David Bowie and What Could Have Been

Casting is a very delicate moment and very important. You will choose your main color palette, you will choose the people that will bring souls in front of the screen, and you have to be very careful when you do casting. There were a lot of people that came to mind when I read the screenplay; an idea that came to the table very early on when we started casting was that Wallace could be played by someone like David Bowie. It made so much sense to me. I said, “That’s a genius idea! That’s a genius idea!” David Bowie, for me, was Blade Runner before its time. Probably, the original Blade Runner was inspired by David Bowie. He was so ahead of his time. He’s a sci-fi character in itself. He embodied the Blade Runner spirit.


So, I said, “If I bring back a new Blade Runner, to have David Bowie in it would make so much sense,” and he’s a very avant actor, who had a nice theatrical quality, and I needed someone who had that insane charisma. I thought he was perfect. But the truth is, I started to bring this idea to the table in front of everybody, and everyone got excited about the idea, and we reached out to his people to know if he’d be available, just to know. I was afraid he’d be on tour or busy or didn’t want to act again, I didn’t know. I don’t know him, never met him, never talked to him. The first thing, as we were doing this process, the news landed one morning — super sad news for the world — that this great artist had gone away.

Of course, I was super sad for such a loss, and at the same time, and from a selfish point of view, I was like, “Oh boy…” [Pause.] Jared Leto asked me a question. He said, “How come you came to me that late?’ I never told him the answer is because I had to mourn him …. a long time. I needed to find another good idea, and it was a very long process for me to let the passion for Bowie fade away. So, I started to shoot the movie not knowing, and the producers were fantastic. They said, “Take your time, we understand. You will find an idea.” And when the idea of Jared came, then I knew that I’m so grateful Jared accepted because I needed the quality I was looking for, and honestly, I was blown away by his performance.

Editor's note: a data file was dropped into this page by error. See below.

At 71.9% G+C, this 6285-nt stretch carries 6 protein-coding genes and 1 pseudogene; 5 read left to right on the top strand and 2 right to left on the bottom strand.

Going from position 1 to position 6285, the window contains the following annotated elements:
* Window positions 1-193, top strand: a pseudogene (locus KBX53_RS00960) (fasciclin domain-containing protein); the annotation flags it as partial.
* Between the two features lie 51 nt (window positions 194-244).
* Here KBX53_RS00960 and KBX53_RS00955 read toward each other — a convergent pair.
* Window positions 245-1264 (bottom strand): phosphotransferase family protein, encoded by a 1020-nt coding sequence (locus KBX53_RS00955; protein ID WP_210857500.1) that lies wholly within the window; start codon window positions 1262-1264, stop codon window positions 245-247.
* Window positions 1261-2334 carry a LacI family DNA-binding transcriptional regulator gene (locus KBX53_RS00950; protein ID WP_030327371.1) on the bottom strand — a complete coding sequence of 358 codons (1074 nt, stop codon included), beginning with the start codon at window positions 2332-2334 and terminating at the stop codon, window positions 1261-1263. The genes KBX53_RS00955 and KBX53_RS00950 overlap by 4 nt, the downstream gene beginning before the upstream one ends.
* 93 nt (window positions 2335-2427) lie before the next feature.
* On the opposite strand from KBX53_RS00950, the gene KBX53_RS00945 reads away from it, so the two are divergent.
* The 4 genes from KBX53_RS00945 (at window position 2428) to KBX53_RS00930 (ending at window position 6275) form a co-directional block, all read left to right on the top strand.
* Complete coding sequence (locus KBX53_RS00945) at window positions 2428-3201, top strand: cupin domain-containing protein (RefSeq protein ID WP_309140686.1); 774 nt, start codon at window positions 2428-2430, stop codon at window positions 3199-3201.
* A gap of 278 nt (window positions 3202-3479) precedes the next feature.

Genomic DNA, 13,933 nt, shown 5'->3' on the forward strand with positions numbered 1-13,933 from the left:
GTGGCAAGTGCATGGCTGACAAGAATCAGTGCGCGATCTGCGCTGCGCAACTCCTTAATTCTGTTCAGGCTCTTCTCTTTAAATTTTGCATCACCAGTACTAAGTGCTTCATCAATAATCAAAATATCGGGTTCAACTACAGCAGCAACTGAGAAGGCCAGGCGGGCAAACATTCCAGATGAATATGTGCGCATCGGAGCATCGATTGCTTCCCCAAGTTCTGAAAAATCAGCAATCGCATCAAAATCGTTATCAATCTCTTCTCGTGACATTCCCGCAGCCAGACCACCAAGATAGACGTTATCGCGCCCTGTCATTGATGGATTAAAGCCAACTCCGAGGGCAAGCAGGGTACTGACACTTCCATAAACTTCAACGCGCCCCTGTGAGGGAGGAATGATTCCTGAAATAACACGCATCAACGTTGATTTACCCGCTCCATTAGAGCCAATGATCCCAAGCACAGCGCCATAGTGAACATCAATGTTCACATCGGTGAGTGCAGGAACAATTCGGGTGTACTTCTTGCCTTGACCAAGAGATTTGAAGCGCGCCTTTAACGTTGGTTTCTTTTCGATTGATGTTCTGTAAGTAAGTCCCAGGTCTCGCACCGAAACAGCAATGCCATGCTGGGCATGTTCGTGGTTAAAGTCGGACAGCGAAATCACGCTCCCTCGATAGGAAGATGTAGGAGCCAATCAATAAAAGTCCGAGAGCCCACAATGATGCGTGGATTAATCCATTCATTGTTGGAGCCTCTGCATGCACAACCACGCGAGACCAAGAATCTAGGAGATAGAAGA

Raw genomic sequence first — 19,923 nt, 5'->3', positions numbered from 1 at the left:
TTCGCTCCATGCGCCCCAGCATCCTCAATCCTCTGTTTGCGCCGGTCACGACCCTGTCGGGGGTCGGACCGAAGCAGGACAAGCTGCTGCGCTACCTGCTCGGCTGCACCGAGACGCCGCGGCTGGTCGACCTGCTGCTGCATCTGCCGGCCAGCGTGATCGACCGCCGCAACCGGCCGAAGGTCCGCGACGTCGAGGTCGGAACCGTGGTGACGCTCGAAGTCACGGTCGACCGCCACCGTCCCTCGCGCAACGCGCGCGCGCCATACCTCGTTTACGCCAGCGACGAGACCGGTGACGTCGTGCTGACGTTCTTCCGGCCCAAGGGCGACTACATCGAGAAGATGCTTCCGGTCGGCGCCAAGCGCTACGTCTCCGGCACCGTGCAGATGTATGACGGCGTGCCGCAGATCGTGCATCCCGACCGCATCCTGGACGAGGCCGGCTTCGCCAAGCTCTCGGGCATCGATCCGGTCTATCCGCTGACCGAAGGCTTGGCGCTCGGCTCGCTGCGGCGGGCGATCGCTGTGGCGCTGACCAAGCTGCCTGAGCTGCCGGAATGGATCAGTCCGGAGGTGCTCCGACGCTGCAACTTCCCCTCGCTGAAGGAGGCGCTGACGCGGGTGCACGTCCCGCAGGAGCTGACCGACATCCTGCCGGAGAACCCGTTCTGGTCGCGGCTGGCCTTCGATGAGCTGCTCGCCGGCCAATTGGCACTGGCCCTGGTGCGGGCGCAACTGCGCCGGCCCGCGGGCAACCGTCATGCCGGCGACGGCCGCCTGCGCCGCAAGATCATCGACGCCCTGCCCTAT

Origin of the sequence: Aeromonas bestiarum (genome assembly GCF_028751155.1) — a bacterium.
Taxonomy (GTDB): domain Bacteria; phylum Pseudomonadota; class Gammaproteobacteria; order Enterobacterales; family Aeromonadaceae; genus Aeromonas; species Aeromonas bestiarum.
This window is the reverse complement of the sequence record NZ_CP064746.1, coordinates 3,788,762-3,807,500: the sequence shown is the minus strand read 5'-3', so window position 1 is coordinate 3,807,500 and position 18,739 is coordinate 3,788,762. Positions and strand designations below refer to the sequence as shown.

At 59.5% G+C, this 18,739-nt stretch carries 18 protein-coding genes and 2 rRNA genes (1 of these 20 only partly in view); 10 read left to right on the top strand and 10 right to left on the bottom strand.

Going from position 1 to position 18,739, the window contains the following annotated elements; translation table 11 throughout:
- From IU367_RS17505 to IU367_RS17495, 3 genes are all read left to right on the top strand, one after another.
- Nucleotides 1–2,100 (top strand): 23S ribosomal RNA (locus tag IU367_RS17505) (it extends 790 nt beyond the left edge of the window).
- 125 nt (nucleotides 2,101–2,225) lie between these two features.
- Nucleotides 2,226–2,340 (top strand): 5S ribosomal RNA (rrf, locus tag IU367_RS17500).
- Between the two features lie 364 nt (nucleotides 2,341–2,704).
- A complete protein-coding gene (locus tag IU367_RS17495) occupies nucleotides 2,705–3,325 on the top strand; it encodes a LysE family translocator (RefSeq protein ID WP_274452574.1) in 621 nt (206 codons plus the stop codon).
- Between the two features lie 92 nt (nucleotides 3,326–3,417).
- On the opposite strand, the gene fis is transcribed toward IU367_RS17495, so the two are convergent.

More Woman Than Woman Is Our Motto

One thing that has to be seen when I read a screenplay is that there are a lot of parts for an actress. Very often you read a screenplay and there are one or two there. But there were several ones [for Blade Runner 2049], six or seven, very important female characters with some of them in a position of power, and some of the characters, through that, are more like the first movie, closer to characters inspired by film noir, where you have the femme fatale. For me, the important thing was to make sure those characters would be real and not have a lack of dimension and that other characters were also very contemporary.